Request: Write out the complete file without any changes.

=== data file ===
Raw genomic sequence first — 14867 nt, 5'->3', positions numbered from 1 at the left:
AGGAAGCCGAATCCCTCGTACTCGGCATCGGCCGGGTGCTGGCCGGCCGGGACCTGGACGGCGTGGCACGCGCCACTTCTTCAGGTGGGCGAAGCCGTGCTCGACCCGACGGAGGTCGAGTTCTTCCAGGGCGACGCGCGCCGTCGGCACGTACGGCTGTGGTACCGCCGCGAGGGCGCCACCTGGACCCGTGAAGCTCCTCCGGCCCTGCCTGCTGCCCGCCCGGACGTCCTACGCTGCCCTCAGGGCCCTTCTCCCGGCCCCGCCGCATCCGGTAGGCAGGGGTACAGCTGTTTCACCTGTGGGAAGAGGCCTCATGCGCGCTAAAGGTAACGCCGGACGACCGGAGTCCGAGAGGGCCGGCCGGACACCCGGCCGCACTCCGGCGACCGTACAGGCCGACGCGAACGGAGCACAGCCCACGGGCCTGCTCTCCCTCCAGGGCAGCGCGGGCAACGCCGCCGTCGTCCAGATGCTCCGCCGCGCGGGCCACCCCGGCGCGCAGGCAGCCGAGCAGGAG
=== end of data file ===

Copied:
Raw genomic sequence first — 14867 nt, 5'->3', positions numbered from 1 at the left:
AGGAAGCCGAATCCCTCGTACTCGGCATCGGCCGGGTGCTGGCCGGCCGGGACCTGGACGGCGTGGCACGCGCCACTTCTTCAGGTGGGCGAAGCCGTGCTCGACCCGACGGAGGTCGAGTTCTTCCAGGGCGACGCGCGCCGTCGGCACGTACGGCTGTGGTACCGCCGCGAGGGCGCCACCTGGACCCGTGAAGCTCCTCCGGCCCTGCCTGCTGCCCGCCCGGACGTCCTACGCTGCCCTCAGGGCCCTTCTCCCGGCCCCGCCGCATCCGGTAGGCAGGGGTACAGCTGTTTCACCTGTGGGAAGAGGCCTCATGCGCGCTAAAGGTAACGCCGGACGACCGGAGTCCGAGAGGGCCGGCCGGACACCCGGCCGCACTCCGGCGACCGTACAGGCCGACGCGAACGGAGCACAGCCCACGGGCCTGCTCTCCCTCCAGGGCAGCGCGGGCAACGCCGCCGTCGTCCAGATGCTCCGCCGCGCGGGCCACCCCGGCGCGCAGGCAGCCGAGCAGGAG